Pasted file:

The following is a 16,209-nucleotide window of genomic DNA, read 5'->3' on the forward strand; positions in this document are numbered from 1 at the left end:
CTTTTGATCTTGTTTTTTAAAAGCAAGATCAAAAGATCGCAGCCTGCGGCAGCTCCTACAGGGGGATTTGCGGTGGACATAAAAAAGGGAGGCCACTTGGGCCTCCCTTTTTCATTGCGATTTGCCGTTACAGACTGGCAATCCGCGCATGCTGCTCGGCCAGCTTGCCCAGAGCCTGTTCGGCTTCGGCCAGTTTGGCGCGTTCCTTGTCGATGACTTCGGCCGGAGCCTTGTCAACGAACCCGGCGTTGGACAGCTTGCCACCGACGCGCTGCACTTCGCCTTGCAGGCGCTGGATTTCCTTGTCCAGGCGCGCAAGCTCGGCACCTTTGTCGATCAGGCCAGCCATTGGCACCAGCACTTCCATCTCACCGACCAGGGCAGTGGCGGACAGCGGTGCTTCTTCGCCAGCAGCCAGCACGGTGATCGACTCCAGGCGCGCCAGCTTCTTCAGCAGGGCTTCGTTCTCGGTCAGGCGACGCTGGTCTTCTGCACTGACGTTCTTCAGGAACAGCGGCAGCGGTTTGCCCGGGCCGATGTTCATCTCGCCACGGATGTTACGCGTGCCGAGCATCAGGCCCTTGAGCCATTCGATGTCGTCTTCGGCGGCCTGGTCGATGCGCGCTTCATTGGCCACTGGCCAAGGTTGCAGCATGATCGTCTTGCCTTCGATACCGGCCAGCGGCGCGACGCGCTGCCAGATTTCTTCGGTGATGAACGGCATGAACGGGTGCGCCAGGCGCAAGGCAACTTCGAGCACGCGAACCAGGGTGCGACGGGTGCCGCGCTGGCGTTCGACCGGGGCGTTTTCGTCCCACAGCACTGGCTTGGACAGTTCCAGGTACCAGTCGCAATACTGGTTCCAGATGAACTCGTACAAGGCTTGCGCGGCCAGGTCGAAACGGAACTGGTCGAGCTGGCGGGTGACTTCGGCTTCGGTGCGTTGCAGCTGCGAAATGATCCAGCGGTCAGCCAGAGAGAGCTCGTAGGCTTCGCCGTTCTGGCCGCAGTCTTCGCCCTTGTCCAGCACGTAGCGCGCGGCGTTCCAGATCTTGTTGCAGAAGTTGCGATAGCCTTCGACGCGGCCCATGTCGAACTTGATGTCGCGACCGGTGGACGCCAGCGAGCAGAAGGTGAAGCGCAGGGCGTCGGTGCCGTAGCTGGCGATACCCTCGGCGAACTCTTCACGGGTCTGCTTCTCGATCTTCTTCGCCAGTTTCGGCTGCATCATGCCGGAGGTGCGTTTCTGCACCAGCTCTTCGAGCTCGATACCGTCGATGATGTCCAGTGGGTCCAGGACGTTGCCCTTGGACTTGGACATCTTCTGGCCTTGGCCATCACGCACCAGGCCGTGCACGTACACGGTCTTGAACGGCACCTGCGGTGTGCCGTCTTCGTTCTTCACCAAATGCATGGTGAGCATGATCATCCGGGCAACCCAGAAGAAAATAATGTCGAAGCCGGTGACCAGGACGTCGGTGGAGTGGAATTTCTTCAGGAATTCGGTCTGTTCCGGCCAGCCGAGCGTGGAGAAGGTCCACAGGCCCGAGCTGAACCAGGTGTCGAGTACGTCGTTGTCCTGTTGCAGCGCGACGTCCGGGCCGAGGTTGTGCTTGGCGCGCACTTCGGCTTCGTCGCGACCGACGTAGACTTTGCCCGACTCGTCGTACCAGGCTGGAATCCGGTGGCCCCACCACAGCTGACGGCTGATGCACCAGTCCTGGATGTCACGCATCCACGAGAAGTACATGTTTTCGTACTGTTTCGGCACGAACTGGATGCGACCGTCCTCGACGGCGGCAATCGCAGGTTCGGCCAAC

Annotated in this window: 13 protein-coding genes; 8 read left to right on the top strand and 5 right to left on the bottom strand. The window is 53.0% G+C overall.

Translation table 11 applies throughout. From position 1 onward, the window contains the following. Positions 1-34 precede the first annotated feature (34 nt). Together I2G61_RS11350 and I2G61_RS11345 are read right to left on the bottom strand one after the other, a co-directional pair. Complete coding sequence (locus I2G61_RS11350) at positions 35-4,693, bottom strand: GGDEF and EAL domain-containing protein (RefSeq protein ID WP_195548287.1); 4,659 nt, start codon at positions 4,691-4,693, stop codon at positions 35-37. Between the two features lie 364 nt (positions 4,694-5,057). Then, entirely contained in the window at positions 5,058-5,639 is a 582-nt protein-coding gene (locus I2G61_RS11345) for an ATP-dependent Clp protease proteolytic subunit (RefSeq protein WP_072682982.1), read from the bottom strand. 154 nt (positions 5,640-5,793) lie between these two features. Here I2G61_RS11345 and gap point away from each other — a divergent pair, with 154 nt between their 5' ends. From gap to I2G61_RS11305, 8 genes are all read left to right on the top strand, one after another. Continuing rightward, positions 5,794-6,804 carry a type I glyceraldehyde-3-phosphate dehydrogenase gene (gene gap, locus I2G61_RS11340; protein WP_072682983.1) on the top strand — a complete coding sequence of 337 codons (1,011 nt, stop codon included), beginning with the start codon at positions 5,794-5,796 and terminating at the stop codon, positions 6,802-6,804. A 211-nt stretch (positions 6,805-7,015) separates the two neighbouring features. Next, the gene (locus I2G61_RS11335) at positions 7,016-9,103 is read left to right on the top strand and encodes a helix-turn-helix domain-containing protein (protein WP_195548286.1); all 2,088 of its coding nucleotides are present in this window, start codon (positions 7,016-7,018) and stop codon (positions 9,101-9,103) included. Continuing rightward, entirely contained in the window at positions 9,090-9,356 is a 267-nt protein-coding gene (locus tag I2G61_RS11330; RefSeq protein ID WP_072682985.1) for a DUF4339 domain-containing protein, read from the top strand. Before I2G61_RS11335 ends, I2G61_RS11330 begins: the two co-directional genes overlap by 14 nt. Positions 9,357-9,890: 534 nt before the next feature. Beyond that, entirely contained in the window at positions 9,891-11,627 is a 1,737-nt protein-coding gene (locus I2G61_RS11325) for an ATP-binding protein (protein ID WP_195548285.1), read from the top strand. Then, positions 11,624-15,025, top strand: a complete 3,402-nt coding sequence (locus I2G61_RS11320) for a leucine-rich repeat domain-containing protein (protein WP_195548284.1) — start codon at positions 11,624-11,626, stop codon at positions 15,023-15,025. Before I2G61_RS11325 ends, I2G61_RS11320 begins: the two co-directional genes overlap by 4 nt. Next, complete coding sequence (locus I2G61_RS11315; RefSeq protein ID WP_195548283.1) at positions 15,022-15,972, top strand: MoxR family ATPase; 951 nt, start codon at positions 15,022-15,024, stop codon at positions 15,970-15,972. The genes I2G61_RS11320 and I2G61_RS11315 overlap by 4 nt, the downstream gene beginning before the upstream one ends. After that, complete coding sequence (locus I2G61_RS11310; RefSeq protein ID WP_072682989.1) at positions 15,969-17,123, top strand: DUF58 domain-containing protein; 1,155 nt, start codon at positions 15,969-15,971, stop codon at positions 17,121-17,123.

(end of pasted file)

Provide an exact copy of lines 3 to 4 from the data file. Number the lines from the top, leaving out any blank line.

Annotated in this window: 13 protein-coding genes; 8 read left to right on the top strand and 5 right to left on the bottom strand. The window is 53.0% G+C overall.

Translation table 11 applies throughout. From position 1 onward, the window contains the following. Positions 1-34 precede the first annotated feature (34 nt). Together I2G61_RS11350 and I2G61_RS11345 are read right to left on the bottom strand one after the other, a co-directional pair. Complete coding sequence (locus I2G61_RS11350) at positions 35-4,693, bottom strand: GGDEF and EAL domain-containing protein (RefSeq protein ID WP_195548287.1); 4,659 nt, start codon at positions 4,691-4,693, stop codon at positions 35-37. Between the two features lie 364 nt (positions 4,694-5,057). Then, entirely contained in the window at positions 5,058-5,639 is a 582-nt protein-coding gene (locus I2G61_RS11345) for an ATP-dependent Clp protease proteolytic subunit (RefSeq protein WP_072682982.1), read from the bottom strand. 154 nt (positions 5,640-5,793) lie between these two features. Here I2G61_RS11345 and gap point away from each other — a divergent pair, with 154 nt between their 5' ends. From gap to I2G61_RS11305, 8 genes are all read left to right on the top strand, one after another. Continuing rightward, positions 5,794-6,804 carry a type I glyceraldehyde-3-phosphate dehydrogenase gene (gene gap, locus I2G61_RS11340; protein WP_072682983.1) on the top strand — a complete coding sequence of 337 codons (1,011 nt, stop codon included), beginning with the start codon at positions 5,794-5,796 and terminating at the stop codon, positions 6,802-6,804. A 211-nt stretch (positions 6,805-7,015) separates the two neighbouring features. Next, the gene (locus I2G61_RS11335) at positions 7,016-9,103 is read left to right on the top strand and encodes a helix-turn-helix domain-containing protein (protein WP_195548286.1); all 2,088 of its coding nucleotides are present in this window, start codon (positions 7,016-7,018) and stop codon (positions 9,101-9,103) included. Continuing rightward, entirely contained in the window at positions 9,090-9,356 is a 267-nt protein-coding gene (locus tag I2G61_RS11330; RefSeq protein ID WP_072682985.1) for a DUF4339 domain-containing protein, read from the top strand. Before I2G61_RS11335 ends, I2G61_RS11330 begins: the two co-directional genes overlap by 14 nt. Positions 9,357-9,890: 534 nt before the next feature. Beyond that, entirely contained in the window at positions 9,891-11,627 is a 1,737-nt protein-coding gene (locus I2G61_RS11325) for an ATP-binding protein (protein ID WP_195548285.1), read from the top strand. Then, positions 11,624-15,025, top strand: a complete 3,402-nt coding sequence (locus I2G61_RS11320) for a leucine-rich repeat domain-containing protein (protein WP_195548284.1) — start codon at positions 11,624-11,626, stop codon at positions 15,023-15,025. Before I2G61_RS11325 ends, I2G61_RS11320 begins: the two co-directional genes overlap by 4 nt. Next, complete coding sequence (locus I2G61_RS11315; RefSeq protein ID WP_195548283.1) at positions 15,022-15,972, top strand: MoxR family ATPase; 951 nt, start codon at positions 15,022-15,024, stop codon at positions 15,970-15,972. The genes I2G61_RS11320 and I2G61_RS11315 overlap by 4 nt, the downstream gene beginning before the upstream one ends. After that, complete coding sequence (locus I2G61_RS11310; RefSeq protein ID WP_072682989.1) at positions 15,969-17,123, top strand: DUF58 domain-containing protein; 1,155 nt, start codon at positions 15,969-15,971, stop codon at positions 17,121-17,123.